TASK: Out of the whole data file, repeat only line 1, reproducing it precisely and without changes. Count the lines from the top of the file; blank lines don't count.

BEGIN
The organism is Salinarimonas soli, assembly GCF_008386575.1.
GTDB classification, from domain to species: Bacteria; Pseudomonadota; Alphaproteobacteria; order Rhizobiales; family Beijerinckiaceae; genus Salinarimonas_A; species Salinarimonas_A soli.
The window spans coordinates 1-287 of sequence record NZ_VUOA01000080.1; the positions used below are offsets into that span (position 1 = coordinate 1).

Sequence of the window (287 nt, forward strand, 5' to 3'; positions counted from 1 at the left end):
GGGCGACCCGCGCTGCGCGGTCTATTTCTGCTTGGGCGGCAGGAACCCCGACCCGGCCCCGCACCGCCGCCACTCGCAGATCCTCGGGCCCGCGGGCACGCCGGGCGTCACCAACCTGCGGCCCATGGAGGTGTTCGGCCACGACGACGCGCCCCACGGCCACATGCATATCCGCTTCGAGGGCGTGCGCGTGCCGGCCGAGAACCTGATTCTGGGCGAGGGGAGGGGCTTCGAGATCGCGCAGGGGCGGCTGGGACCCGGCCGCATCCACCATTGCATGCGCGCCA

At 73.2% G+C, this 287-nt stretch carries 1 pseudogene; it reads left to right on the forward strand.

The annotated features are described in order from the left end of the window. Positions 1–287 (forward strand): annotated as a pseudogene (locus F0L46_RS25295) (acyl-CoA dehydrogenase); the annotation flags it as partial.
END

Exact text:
The organism is Salinarimonas soli, assembly GCF_008386575.1.